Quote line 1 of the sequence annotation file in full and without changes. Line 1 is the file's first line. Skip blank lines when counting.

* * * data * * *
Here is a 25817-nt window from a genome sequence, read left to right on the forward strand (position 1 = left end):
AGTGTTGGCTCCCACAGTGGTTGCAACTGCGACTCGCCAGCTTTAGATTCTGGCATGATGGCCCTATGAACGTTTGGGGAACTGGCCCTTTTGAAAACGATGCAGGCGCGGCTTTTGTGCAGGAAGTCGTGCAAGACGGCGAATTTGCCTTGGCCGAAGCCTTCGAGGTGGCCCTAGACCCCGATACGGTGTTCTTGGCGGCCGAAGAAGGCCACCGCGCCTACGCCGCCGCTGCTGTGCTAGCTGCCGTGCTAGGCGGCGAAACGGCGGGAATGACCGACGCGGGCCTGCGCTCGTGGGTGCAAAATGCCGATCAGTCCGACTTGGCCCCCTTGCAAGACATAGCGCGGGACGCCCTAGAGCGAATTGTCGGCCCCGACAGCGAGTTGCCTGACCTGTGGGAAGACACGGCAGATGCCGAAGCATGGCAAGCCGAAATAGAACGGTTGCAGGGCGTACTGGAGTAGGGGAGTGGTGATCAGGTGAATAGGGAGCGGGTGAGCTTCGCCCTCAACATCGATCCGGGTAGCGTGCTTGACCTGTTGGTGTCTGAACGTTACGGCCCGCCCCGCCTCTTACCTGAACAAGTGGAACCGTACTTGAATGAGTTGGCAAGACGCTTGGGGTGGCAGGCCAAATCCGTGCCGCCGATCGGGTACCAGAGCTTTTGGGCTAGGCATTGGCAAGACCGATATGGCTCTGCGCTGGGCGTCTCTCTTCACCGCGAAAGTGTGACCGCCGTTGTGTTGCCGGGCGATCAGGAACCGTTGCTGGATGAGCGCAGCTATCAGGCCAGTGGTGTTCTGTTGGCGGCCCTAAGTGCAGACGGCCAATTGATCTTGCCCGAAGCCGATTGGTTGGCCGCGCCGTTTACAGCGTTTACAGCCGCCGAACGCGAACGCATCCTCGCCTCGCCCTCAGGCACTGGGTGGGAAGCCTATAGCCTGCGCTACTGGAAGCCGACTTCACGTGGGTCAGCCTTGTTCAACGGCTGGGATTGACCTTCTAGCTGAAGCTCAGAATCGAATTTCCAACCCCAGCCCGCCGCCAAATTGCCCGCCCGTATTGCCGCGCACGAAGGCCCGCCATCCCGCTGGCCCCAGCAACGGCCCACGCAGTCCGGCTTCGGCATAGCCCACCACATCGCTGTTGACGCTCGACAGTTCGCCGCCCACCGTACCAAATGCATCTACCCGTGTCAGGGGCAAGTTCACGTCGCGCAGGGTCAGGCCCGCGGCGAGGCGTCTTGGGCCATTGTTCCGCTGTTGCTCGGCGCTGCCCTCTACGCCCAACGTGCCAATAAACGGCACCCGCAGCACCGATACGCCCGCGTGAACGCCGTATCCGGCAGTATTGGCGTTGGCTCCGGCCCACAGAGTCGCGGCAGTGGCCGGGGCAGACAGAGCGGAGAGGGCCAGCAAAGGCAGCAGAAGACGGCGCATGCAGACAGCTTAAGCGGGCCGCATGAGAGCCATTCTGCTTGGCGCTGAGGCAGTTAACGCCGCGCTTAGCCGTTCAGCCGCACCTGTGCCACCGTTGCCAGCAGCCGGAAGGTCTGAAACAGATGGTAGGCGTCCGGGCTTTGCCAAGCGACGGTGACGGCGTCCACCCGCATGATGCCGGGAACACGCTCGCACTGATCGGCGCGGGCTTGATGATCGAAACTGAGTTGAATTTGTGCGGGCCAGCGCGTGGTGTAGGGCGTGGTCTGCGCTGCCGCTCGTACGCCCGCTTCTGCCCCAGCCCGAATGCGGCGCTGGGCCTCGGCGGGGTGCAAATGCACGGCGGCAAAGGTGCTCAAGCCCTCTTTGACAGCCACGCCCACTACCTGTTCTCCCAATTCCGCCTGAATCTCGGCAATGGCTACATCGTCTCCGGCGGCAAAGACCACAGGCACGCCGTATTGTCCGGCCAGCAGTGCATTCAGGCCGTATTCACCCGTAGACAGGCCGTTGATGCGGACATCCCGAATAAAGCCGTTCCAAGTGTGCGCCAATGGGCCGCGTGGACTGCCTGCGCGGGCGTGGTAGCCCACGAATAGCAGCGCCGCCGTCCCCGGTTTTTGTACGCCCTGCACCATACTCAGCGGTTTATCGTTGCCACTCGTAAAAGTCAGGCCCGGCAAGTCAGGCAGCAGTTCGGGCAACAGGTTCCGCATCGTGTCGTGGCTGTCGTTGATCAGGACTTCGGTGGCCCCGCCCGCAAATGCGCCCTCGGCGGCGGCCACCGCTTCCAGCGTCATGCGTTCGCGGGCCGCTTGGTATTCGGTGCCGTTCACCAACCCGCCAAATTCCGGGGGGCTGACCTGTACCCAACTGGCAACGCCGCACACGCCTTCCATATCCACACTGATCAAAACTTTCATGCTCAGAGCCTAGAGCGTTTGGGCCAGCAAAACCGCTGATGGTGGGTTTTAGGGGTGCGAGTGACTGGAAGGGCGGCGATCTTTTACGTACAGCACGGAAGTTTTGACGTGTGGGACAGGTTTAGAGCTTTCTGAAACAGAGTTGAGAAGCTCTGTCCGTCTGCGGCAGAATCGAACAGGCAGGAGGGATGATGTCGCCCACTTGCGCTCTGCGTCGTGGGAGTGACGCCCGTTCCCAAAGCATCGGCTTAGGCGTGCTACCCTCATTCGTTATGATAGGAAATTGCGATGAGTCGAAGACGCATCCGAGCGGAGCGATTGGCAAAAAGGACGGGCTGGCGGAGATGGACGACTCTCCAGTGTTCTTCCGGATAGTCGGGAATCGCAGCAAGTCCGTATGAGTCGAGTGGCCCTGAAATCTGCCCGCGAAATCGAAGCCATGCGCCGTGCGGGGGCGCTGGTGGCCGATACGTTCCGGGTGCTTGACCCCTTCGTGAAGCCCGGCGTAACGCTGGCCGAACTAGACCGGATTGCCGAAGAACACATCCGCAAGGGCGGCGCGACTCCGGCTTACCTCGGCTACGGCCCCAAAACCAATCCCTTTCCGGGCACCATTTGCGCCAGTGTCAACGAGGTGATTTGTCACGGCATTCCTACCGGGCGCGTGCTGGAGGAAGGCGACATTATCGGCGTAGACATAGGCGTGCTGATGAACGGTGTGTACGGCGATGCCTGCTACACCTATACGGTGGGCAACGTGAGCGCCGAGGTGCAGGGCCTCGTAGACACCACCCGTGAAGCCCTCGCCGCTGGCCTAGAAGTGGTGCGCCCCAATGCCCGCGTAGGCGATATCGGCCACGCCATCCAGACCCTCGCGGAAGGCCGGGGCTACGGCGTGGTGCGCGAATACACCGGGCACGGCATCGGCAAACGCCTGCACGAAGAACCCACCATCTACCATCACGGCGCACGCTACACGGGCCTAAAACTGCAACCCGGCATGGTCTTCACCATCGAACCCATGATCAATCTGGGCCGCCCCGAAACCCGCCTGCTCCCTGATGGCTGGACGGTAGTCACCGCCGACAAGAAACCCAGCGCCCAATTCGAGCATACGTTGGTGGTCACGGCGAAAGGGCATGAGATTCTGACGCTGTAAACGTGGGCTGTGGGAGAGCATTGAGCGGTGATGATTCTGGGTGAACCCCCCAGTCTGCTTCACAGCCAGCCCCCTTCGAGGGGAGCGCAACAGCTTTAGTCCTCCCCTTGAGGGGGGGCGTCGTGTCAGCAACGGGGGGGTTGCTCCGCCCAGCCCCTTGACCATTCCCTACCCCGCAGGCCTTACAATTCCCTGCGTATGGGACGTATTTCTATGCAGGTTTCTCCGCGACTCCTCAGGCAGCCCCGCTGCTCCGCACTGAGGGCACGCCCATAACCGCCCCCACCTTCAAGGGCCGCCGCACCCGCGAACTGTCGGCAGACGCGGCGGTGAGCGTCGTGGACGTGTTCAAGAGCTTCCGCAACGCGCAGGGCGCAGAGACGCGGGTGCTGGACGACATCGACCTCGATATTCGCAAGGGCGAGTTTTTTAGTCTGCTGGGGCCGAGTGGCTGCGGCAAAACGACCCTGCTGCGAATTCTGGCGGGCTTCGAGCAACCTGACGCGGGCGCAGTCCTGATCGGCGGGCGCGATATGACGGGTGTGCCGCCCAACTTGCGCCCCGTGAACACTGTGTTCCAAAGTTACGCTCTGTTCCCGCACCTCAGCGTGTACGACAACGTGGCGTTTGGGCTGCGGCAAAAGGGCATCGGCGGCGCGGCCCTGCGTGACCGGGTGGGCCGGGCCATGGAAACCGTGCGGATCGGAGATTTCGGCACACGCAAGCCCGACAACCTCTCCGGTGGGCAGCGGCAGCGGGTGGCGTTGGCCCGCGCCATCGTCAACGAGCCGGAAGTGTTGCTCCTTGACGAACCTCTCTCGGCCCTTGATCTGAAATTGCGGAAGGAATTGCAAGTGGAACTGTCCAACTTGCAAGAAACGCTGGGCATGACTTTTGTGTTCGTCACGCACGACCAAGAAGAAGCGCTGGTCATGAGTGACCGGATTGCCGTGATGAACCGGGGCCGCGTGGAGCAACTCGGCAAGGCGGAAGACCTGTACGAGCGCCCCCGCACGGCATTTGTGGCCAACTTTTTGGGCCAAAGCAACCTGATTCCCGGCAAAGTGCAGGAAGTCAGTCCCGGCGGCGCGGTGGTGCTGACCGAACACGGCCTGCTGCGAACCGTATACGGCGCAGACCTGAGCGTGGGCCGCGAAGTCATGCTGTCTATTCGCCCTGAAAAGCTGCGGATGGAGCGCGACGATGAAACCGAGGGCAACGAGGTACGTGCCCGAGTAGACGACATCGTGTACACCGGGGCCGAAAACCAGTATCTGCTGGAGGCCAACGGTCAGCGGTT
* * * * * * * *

Here is a 25817-nt window from a genome sequence, read left to right on the forward strand (position 1 = left end):